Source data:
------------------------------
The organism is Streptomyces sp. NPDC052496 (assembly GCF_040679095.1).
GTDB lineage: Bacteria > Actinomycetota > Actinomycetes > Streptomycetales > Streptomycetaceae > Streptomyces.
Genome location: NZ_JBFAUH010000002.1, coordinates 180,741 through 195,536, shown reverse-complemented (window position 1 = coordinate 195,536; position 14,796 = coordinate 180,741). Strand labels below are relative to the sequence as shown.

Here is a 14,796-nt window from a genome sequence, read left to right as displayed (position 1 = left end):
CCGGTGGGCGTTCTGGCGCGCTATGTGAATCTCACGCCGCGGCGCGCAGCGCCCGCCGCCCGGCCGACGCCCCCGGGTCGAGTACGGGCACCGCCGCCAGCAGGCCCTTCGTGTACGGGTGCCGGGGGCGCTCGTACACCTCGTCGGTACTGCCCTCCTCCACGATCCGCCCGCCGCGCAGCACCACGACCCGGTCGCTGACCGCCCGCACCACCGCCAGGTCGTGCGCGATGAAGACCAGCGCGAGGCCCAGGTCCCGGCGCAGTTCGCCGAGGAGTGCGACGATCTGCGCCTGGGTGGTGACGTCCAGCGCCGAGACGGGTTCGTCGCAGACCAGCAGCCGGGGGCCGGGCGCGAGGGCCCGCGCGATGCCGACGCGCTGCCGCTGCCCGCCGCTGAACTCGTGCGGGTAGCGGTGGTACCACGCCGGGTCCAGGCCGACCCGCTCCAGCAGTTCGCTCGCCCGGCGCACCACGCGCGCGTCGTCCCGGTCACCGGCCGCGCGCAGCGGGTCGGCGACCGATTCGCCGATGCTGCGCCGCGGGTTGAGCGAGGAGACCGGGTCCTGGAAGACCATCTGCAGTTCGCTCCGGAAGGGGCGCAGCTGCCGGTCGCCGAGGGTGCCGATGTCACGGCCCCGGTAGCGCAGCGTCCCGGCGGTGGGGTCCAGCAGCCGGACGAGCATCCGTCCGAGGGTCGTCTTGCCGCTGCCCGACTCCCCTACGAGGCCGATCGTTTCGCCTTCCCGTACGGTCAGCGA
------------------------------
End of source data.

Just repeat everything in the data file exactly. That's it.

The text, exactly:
The organism is Streptomyces sp. NPDC052496 (assembly GCF_040679095.1).
GTDB lineage: Bacteria > Actinomycetota > Actinomycetes > Streptomycetales > Streptomycetaceae > Streptomyces.
Genome location: NZ_JBFAUH010000002.1, coordinates 180,741 through 195,536, shown reverse-complemented (window position 1 = coordinate 195,536; position 14,796 = coordinate 180,741). Strand labels below are relative to the sequence as shown.

Here is a 14,796-nt window from a genome sequence, read left to right as displayed (position 1 = left end):
CCGGTGGGCGTTCTGGCGCGCTATGTGAATCTCACGCCGCGGCGCGCAGCGCCCGCCGCCCGGCCGACGCCCCCGGGTCGAGTACGGGCACCGCCGCCAGCAGGCCCTTCGTGTACGGGTGCCGGGGGCGCTCGTACACCTCGTCGGTACTGCCCTCCTCCACGATCCGCCCGCCGCGCAGCACCACGACCCGGTCGCTGACCGCCCGCACCACCGCCAGGTCGTGCGCGATGAAGACCAGCGCGAGGCCCAGGTCCCGGCGCAGTTCGCCGAGGAGTGCGACGATCTGCGCCTGGGTGGTGACGTCCAGCGCCGAGACGGGTTCGTCGCAGACCAGCAGCCGGGGGCCGGGCGCGAGGGCCCGCGCGATGCCGACGCGCTGCCGCTGCCCGCCGCTGAACTCGTGCGGGTAGCGGTGGTACCACGCCGGGTCCAGGCCGACCCGCTCCAGCAGTTCGCTCGCCCGGCGCACCACGCGCGCGTCGTCCCGGTCACCGGCCGCGCGCAGCGGGTCGGCGACCGATTCGCCGATGCTGCGCCGCGGGTTGAGCGAGGAGACCGGGTCCTGGAAGACCATCTGCAGTTCGCTCCGGAAGGGGCGCAGCTGCCGGTCGCCGAGGGTGCCGATGTCACGGCCCCGGTAGCGCAGCGTCCCGGCGGTGGGGTCCAGCAGCCGGACGAGCATCCGTCCGAGGGTCGTCTTGCCGCTGCCCGACTCCCCTACGAGGCCGATCGTTTCGCCTTCCCGTACGGTCAGCGA